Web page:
x Abu Dhabi, UAEFriday 28 July 2017

Married Life: Attempting to crack the great pram problem

"I was the kind of person who was blind to the existence of pushchairs and, frankly, couldn't see the difference between them. Those days are long gone," writes Hala Khalaf.

It seems there is more importance attached to what pushchair and car seat you eventually choose to buy for your baby than whether or not that baby is properly cared for. You don't know how to change a nappy? No problem, you'll figure it out. Or just hold the kid over the sink if need be and hope for the best. You can't manage to pick up the poor babe without its head lolling all over the place? No worries, those neck muscles will have to strengthen one way or another. But if you haven't equipped yourself with the latest pushchair on the market, coupled with its matching car seat, and your child is just a few weeks away from joining the outside world, then consider yourself high up on the Incompetent Parents List and under surveillance by the Parents Who Know Better Brigade.

I can't believe how long it's taking Mr T and me to agree on that wheeled contraption. We've been doing the research for months and in two separate countries to boot. Currently, I'm in Canada and Mr T is in the UAE, and our online chat sessions are dominated by pictures of pushchairs that we send back and forth incessantly. There is no solution in sight.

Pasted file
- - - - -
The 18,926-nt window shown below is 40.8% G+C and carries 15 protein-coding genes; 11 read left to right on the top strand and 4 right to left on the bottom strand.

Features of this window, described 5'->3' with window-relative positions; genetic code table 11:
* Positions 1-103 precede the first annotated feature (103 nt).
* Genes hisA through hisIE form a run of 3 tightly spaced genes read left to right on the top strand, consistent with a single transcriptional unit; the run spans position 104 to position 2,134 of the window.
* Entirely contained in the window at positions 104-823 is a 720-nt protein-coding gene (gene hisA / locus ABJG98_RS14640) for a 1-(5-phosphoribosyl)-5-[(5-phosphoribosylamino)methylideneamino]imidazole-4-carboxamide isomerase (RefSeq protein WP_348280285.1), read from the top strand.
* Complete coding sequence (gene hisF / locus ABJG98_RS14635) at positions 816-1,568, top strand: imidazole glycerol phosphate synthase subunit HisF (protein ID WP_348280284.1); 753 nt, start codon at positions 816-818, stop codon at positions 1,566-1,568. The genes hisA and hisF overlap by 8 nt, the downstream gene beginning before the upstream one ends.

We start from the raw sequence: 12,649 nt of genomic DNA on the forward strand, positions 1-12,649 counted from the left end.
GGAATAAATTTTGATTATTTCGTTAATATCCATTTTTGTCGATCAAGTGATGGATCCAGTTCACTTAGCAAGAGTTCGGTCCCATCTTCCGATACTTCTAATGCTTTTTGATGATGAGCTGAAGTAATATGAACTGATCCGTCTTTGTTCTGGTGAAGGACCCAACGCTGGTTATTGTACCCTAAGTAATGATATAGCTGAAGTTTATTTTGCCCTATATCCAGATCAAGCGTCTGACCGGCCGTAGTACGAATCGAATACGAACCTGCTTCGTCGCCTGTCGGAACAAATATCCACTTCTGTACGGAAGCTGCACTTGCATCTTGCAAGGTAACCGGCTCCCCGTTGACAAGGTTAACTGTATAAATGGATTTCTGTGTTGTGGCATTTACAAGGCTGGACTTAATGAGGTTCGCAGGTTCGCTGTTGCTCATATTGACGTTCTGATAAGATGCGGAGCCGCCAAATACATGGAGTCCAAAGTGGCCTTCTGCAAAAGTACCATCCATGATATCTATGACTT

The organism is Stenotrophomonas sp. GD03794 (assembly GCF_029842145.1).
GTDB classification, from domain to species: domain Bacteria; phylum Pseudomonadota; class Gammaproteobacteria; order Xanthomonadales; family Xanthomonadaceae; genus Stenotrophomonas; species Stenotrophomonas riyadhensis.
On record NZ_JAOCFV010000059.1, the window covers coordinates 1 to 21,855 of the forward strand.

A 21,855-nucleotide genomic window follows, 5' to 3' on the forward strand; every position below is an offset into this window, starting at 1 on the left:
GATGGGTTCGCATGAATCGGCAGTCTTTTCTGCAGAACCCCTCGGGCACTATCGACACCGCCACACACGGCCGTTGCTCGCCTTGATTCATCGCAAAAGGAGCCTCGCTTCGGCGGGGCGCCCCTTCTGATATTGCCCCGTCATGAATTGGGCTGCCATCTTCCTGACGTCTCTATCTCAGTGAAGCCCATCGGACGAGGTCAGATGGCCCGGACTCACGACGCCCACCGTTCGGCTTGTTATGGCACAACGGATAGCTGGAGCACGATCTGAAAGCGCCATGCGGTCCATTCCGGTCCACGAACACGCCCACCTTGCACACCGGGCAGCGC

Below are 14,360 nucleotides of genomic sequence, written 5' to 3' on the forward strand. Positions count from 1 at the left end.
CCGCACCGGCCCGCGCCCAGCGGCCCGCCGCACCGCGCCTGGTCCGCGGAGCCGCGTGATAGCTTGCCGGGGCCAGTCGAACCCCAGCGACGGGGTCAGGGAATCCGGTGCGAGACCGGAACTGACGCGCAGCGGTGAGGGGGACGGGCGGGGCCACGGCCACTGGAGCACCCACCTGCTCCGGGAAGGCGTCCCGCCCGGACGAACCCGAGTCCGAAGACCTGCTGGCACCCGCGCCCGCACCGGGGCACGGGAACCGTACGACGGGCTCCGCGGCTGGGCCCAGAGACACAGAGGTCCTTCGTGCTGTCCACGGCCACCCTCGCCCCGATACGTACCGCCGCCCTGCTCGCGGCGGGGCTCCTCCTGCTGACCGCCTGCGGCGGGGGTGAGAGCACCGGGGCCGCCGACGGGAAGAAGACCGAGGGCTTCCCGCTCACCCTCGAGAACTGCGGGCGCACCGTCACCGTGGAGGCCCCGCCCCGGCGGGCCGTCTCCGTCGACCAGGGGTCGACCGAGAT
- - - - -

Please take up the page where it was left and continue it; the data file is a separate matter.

The problem is this: there are too many to choose from, and they range in price from Dh557 to Dh5,586. If it was a choice between A and B, then we'd get somewhere, I'm sure, but when you're asked to pick just one letter out of the entire alphabet, how in the world are you supposed to choose the right one for you?

Considering what we've spent so far on baby paraphernalia, there's no question that the pushchair and car seat will end up being one of our bigger purchases, even if we don't go for the pricey Quinny or Bugaboo or Peg Perego brands (for those who don't know, those are the brands that are de rigueur for competitive mums with giant SUVs). The cost of one of these things could probably feed a family of six for at least a month, but hey, celebrities favour these brands, so they must be worth it.

At first, I was the kind of person who was blind to the existence of pushchairs and, frankly, couldn't see the difference between them. Those days are long gone. Pushchairs are now everywhere: right in front of me, in my peripheral vision and in my thoughts, night and day.

They are most certainly not all made alike: there are the pretty ones and the ugly ones, the big ones and the small ones, the ones with three wheels and the ones with four, the ones that look like alien pods and the ones that look like a basket on wheels. Pushchairs are not created equal: some come with speed control, some come with a parasol and some come with extra hooks for the mother partial to shopping. And don't even think of getting one without a cup holder; you'll never make it into the Cool Mum and Cool Dad club. Mr T agrees.

So our quest continues. At this rate, Mr T and I are hoping for a baby that's not too heavy, because it seems we'll be carrying her with us on our pushchair hunting expeditions. Perhaps the choice will be easier if I can see what my baby looks like in the depths of a pushchair.

• Hala Khalaf is the deputy Arts&Life editor at The National.

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